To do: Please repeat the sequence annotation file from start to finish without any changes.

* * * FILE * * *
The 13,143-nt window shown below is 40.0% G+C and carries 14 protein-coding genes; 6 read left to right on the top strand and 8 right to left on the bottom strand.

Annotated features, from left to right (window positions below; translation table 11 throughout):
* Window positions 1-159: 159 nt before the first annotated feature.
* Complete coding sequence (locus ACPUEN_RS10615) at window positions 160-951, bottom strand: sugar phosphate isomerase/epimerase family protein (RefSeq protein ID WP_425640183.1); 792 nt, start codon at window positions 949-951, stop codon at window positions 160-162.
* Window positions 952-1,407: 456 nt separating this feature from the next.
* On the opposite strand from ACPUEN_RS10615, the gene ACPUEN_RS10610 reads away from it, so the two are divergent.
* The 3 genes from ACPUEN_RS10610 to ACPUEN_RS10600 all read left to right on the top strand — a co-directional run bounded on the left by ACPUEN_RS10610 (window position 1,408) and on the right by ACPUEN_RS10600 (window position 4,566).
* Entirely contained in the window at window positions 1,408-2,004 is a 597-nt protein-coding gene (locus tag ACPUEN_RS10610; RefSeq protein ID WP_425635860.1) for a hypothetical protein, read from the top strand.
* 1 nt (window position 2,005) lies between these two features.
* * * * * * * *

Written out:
The 13,143-nt window shown below is 40.0% G+C and carries 14 protein-coding genes; 6 read left to right on the top strand and 8 right to left on the bottom strand.

Annotated features, from left to right (window positions below; translation table 11 throughout):
* Window positions 1-159: 159 nt before the first annotated feature.
* Complete coding sequence (locus ACPUEN_RS10615) at window positions 160-951, bottom strand: sugar phosphate isomerase/epimerase family protein (RefSeq protein ID WP_425640183.1); 792 nt, start codon at window positions 949-951, stop codon at window positions 160-162.
* Window positions 952-1,407: 456 nt separating this feature from the next.
* On the opposite strand from ACPUEN_RS10615, the gene ACPUEN_RS10610 reads away from it, so the two are divergent.
* The 3 genes from ACPUEN_RS10610 to ACPUEN_RS10600 all read left to right on the top strand — a co-directional run bounded on the left by ACPUEN_RS10610 (window position 1,408) and on the right by ACPUEN_RS10600 (window position 4,566).
* Entirely contained in the window at window positions 1,408-2,004 is a 597-nt protein-coding gene (locus tag ACPUEN_RS10610; RefSeq protein ID WP_425635860.1) for a hypothetical protein, read from the top strand.
* 1 nt (window position 2,005) lies between these two features.